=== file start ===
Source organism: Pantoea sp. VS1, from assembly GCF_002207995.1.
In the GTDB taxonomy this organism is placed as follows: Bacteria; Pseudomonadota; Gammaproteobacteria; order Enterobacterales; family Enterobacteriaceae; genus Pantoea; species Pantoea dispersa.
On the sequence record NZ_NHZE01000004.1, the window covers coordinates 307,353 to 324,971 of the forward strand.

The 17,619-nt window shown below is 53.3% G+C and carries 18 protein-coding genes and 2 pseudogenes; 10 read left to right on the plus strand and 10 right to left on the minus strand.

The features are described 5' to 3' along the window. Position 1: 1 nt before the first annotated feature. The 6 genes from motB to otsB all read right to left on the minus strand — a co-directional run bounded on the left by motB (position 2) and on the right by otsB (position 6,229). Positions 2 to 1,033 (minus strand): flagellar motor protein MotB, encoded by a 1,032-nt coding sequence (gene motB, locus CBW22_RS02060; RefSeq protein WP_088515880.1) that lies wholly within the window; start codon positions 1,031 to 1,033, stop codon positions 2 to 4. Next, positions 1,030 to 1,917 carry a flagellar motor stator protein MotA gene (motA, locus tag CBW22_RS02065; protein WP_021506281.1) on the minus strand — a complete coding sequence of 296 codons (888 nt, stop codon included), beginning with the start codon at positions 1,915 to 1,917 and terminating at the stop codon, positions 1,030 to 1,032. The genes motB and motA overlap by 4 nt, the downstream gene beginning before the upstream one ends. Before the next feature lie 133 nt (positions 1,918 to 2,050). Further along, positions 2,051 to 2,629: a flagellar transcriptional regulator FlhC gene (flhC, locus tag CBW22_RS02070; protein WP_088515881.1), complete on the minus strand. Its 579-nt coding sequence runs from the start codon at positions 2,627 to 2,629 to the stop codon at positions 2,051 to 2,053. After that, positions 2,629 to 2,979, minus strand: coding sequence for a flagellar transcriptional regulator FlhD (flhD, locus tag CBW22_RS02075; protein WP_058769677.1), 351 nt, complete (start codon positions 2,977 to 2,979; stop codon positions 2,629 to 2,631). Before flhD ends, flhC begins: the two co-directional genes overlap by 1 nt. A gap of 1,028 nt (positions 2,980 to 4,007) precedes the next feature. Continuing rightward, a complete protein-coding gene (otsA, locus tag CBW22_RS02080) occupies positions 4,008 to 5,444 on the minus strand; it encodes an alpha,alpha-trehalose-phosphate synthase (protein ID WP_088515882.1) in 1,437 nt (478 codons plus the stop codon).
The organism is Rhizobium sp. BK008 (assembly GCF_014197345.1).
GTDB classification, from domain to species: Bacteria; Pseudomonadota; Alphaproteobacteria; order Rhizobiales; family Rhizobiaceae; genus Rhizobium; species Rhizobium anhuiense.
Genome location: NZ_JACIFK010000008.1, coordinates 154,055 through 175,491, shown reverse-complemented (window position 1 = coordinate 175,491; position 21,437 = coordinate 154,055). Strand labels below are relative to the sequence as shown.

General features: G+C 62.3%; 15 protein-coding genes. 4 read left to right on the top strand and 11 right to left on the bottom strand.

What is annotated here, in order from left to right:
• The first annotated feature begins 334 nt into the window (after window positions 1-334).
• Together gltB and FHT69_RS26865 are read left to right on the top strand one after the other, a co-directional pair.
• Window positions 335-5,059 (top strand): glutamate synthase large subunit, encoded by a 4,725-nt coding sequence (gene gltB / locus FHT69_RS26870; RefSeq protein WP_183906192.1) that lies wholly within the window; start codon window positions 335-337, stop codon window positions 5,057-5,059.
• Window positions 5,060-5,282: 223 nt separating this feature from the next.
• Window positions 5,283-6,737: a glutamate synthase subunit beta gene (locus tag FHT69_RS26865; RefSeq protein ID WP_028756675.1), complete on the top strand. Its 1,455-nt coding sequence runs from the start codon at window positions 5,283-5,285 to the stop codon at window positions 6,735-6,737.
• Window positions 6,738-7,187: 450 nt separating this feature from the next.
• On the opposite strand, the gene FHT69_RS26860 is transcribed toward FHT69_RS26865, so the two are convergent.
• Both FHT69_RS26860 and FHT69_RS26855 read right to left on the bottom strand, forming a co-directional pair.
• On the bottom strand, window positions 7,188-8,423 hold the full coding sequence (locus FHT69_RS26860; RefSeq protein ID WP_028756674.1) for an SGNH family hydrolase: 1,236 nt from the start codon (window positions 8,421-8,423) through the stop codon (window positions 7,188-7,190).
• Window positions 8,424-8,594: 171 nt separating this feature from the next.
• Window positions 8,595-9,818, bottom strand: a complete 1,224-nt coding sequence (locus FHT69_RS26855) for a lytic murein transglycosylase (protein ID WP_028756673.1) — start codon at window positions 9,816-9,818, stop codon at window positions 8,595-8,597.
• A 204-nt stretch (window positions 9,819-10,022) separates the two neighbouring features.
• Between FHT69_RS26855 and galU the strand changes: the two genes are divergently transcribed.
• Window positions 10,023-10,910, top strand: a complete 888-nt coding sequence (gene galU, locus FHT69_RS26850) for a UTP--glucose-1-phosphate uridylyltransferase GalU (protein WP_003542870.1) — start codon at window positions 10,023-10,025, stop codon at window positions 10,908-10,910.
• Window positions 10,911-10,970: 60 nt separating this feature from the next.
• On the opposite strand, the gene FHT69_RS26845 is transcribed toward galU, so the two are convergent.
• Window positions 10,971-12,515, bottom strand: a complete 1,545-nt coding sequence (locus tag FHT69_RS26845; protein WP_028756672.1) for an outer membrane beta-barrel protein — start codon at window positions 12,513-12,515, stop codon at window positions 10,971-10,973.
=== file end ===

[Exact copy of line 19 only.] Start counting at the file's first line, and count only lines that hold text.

• On the bottom strand, window positions 7,188-8,423 hold the full coding sequence (locus FHT69_RS26860; RefSeq protein ID WP_028756674.1) for an SGNH family hydrolase: 1,236 nt from the start codon (window positions 8,421-8,423) through the stop codon (window positions 7,188-7,190).